I’ve always thought that my Dad is one of the unlikeliest of world travelers. A farm boy from rural Western Canada, he loves peace and quiet, the countryside, tractors, good coffee and meals that involve potatoes. And yet, like a hobbit leaving the comforts of the Shire, he has spent much of his adult life in parts of the world that would scare even many seasoned explorers.
One day, when I was 16 years old, my Dad was driving me in an old Russian Jeep from Kabul to the town of Torkham on the border with Pakistan. My wisdom teeth had made an early appearance and needed to come out. I had a dental appointment in Islamabad, Pakistan the following day.
As I looked out at the barren, dusty mountains and rocky gorges, I prayed for an adventure. I didn’t tell Dad this of course, and I imagined that he was probably praying for a smooth and uneventful journey. As fascinating as I found this part of the world, I had made this journey many times before and was hoping for something out-of-the ordinary.
We arrived in Torkham in the late afternoon. A border town between Afghanistan and Pakistan, Torkham sits in the opening of the famed Khyber Pass if you are entering it from the Afghan side. As the jeep was registered in Afghanistan only, we had to park it before crossing the border and catch public transport on the Pakistani side.
When we arrived Dad found a place to park the jeep with permission from the Afghan border police. As it had a canvas top, he set about securing it as best he could with a tarpaulin, locks and chains. With lingering doubts, he sent me down to the bazaar to buy some extra padlocks while he attached another chain.
Securing the jeep took a little bit longer than we thought, and when we finally trudged to the border crossing carrying nothing but our small backpacks, we were dismayed to see the gates had just been slammed shut. Crowds of people on the Afghan side were still arguing with the Pakistani border guards, trying to get through.
Dad and I pushed our way to the front to try to speak to the Pakistani officer and explain our situation. He was unsympathetic. “You are too late. We closed 5 minutes ago. Come back tomorrow. I have my orders: no one can now cross.” And just to make sure that we understood that our foreign passports did not give us extra privileges, he stood up as straight as he could and bellowed: “Not ANYBODY!!”
The crowds continued to push and shove, with one or two men squeezing past and making a run into Pakistan, dodging the Pakistani police who beat them with sticks as they ran past. Somehow in the midst of this melee someone stealthily slit the bottom of my backpack with a razor blade. I didn’t notice it at the time, and thankfully the incision wasn’t big enough to get anything out of my bag.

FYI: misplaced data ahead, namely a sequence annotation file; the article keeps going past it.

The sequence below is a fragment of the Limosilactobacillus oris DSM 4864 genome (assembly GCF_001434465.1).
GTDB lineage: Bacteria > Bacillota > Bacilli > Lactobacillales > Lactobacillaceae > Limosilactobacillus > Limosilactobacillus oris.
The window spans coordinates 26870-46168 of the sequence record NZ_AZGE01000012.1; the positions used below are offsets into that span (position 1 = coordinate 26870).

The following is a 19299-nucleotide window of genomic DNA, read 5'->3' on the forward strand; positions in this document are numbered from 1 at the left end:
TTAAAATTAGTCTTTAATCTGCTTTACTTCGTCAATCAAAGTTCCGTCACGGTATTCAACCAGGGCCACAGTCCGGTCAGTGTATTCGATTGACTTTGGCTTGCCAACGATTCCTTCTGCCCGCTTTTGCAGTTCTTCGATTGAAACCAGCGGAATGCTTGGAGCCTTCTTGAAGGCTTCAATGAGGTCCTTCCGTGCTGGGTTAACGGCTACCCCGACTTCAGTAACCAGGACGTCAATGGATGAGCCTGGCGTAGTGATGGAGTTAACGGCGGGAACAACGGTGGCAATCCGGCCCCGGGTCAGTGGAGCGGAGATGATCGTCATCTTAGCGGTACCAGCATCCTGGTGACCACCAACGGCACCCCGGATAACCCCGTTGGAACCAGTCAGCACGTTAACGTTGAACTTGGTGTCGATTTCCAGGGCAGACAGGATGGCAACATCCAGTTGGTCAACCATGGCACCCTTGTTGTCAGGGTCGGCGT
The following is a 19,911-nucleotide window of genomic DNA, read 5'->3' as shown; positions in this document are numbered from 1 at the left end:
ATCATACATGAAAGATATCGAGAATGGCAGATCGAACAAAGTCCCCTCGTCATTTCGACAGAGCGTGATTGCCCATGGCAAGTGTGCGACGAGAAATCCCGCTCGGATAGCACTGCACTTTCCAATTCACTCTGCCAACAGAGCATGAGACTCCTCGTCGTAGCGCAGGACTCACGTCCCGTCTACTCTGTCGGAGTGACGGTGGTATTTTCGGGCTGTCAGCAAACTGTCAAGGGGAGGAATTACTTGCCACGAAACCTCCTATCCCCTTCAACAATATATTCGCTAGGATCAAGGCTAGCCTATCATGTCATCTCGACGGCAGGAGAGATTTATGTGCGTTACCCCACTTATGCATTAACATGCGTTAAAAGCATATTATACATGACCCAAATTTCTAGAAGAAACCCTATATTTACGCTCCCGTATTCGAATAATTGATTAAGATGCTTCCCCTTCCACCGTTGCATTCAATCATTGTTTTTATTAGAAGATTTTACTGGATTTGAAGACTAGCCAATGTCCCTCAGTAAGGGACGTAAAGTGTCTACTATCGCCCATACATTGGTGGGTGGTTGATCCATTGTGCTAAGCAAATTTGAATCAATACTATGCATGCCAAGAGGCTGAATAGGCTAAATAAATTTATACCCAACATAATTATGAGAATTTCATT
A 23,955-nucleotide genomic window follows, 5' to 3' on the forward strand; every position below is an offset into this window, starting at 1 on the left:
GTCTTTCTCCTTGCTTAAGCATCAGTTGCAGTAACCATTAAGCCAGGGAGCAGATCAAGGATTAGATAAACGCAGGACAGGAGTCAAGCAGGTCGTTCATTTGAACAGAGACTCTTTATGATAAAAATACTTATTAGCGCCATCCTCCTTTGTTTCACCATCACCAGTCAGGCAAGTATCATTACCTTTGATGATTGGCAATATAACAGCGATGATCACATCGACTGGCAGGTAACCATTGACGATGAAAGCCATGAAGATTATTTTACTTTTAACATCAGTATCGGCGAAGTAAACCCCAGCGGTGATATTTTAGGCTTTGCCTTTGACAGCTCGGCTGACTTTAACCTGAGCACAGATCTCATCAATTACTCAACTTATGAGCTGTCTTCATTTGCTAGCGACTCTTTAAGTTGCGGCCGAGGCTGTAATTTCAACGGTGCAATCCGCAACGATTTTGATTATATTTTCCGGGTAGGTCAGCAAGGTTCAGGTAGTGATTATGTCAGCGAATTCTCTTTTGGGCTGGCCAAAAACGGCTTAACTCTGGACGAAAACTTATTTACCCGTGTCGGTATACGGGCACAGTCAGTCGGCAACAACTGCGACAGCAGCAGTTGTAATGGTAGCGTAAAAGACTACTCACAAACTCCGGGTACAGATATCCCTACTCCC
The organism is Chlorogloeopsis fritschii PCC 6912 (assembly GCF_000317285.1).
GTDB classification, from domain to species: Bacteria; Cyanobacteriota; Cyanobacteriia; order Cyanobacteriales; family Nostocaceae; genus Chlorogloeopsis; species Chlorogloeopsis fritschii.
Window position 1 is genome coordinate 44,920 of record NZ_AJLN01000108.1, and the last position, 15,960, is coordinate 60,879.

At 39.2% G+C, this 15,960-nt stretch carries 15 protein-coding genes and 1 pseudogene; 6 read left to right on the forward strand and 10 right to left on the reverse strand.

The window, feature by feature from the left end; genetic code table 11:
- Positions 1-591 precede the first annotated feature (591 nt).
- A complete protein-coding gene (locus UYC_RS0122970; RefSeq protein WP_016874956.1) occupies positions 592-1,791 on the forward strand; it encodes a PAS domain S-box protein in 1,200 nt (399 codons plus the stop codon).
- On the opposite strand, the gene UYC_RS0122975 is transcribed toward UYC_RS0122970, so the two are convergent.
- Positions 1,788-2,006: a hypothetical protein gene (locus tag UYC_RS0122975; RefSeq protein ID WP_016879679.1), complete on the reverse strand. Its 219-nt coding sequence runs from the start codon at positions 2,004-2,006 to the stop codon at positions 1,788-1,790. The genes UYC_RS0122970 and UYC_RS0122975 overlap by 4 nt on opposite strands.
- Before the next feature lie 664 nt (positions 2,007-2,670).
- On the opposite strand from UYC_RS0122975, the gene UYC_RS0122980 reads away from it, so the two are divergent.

Discouraged, we turned back to the Afghan side, unsure of what to do. A shifty looking man approached us and offered to guide us into Pakistan on an “alternative route” for a small fee. As much as I loved the thought of taking the smuggler’s route, Dad sensibly shook his head.
We found a local chai khana (teahouse) and ordered kebabs for dinner. After eating we drank cups of cardamom-spiced green tea and chatted with colourful local travelers who were all trying to go to Pakistan. One man told us that he had a career in making “antique” carpets. Apparently they fetched more money if they had been battered and worn by having cars drive over them for a few days before being sold on the other side of the border.
The chai khana had a small room out the back where, for a small handful of Afghanis we were put up for the night. While Dad doesn’t sleep well at the best of times, I can sleep almost anywhere. But the thin toshak provided almost no cushioning of the lumpy, hard floor beneath, the thin blankets provided little relief against the cold mountain air, and the fleas in the bedding persisted in biting despite the most furious of scratching. I slept little; Dad did not sleep at all.
And yet, as uncomfortable as it all was, I secretly loved the experience. Discomfort and adventure go hand-in-hand. Spending a night in the Khyber Pass – which has witnessed countless invaders and characters from the pages of the history books I loved – was the adventure I had dreamed of. I quietly breathed a prayer of gratitude for the experience.
The next morning we crossed the border, caught a ride to Peshawar, and re-booked my dental appointment. The remainder of the journey went smoothly. Little did I know then that Dad and I would share a very similar adventure in the wilds of Central Afghanistan over ten years later…